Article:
Notes From the 422nd Annual Wraiths for Writing Conference: 'Wildflowers'

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[Editor's Note: This is the latest installment of 'Notes From the 422nd Annual Wraiths for Writing Conference,' a biweekly series of story and art that artist Amelia Garretson-Persans has created for Country Life. Trace its roots by reading the previous entries.]

When Joseph Avens drifted into the classroom he brought with him the scent of timothy grass and clover. He was there to give a presentation on the secret thoughts of North American wildflowers. In life Mr. Avens was a botanist; in death he had gained the ability to understand the language of the flowers he once studied.

“Naturally, you’ll be curious to know what goes through the mind of the famously private houseleek. Of course, you’ll recall that it was once called Jove’s Plant, the popular belief being that if one planted it on the roof, the house would be safe from lightning. A houseleek can take years to blossom. I waited four years for the one atop my tomb to flower. When it did I could hear it faintly whisper, ‘Sub tuum praesidium, by thy protection, sub tuum praesidium.’ I listened to this vain sweetness for days before I was moved to blow on it with my cold breath and let it rest.

“The flowers of the Wallpepper plant wink their long lashes alluringly at the lonesome wanderer. They are a distinctly feminine flower. I sat and talked with them for a long time — they were alternately concerned with sharing the secrets of other flowers and asking me to pick them and let their poisonous leaves blister my skin.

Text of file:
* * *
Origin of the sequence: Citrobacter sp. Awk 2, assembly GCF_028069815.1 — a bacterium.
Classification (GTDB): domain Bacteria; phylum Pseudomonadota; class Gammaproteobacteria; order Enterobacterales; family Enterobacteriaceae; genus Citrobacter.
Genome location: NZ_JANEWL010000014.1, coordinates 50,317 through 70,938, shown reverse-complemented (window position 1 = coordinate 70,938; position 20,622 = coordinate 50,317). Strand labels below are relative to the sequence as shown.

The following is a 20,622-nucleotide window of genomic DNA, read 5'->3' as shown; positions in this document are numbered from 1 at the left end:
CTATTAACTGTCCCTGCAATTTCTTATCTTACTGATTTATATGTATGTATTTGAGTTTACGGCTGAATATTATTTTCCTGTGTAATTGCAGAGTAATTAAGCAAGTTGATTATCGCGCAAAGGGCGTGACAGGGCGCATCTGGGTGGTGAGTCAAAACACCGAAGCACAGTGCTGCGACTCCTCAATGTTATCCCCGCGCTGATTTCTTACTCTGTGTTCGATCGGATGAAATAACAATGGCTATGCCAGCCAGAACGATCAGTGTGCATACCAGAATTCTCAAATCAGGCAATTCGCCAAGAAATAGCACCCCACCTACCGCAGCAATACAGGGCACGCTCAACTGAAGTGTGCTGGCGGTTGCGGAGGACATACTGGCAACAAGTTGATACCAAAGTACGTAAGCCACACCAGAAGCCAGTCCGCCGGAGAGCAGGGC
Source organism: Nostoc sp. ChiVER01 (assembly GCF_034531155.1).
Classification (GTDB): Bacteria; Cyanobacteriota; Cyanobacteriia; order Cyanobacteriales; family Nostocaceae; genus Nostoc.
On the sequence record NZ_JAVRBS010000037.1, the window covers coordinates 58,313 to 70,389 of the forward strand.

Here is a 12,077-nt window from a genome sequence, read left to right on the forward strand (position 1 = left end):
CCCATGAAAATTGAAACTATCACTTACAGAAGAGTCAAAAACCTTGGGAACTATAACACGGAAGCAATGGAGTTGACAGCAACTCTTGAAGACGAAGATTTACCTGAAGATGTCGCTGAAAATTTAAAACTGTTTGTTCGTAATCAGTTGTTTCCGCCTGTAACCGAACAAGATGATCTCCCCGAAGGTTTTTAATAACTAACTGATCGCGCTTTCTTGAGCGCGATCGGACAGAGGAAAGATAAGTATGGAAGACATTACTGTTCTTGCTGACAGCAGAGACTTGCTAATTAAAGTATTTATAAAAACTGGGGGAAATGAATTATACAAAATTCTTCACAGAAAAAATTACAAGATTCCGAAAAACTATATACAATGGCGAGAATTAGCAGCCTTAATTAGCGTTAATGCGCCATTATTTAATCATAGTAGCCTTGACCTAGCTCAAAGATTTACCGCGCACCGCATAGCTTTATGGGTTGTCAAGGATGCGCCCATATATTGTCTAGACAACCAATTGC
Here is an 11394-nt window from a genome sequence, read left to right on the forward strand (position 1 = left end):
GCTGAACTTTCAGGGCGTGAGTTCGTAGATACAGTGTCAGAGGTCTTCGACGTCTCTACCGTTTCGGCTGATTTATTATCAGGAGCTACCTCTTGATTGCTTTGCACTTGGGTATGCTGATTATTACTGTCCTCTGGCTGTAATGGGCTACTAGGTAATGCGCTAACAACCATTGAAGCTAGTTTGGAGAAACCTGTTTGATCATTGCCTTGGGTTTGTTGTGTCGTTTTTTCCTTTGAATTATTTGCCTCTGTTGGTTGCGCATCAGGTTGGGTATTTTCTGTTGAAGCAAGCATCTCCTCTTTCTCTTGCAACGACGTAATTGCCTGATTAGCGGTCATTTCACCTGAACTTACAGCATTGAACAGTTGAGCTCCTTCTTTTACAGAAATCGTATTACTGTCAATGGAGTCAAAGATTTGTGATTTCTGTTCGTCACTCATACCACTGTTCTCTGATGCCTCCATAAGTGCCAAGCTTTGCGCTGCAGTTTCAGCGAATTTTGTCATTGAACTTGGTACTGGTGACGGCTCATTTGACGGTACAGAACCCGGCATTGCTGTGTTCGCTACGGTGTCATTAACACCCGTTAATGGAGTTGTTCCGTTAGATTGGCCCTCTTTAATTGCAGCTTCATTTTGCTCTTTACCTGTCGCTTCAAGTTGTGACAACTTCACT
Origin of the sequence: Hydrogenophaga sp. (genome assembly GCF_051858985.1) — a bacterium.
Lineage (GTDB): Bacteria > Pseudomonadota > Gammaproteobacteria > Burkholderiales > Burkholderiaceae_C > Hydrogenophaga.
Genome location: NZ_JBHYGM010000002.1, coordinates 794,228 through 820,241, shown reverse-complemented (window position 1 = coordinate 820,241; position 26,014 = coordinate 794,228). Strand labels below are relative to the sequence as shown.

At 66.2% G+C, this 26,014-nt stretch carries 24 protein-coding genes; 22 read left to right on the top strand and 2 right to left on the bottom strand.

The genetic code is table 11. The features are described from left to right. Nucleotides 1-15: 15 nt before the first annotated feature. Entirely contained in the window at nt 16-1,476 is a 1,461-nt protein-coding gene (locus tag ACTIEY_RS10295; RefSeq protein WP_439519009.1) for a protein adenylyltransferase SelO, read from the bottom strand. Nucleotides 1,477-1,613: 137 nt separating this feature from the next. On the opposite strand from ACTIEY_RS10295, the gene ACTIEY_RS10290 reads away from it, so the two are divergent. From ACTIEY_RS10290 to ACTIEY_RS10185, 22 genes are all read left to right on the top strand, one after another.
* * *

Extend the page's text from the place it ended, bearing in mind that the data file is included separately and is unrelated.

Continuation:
“Bloodroot, though the rouge native women once made with it spoke volumes when found on the collars of European explorers, is a largely tacit plant. When I lean down close to its daisy-like blooms, all it does is hiss and hiss.”

Outside, steam rose from a defrosting meadow. Mr. Avens had a breathy way of speaking that made his words seem urgent but insubstantial. I leaned my head against the cold glass of a nearby window and tried to picture the faces of flowers.

“The flowers of Forget-Me-Nots take their work very seriously. Their minds are scarred like the bark of some old trees with the names and dates associated with a million heartbreaks. If you let them they’ll recite them all, and if you beg off before they’re through, they have a way of frowning that is both pitiful and unsettling.”

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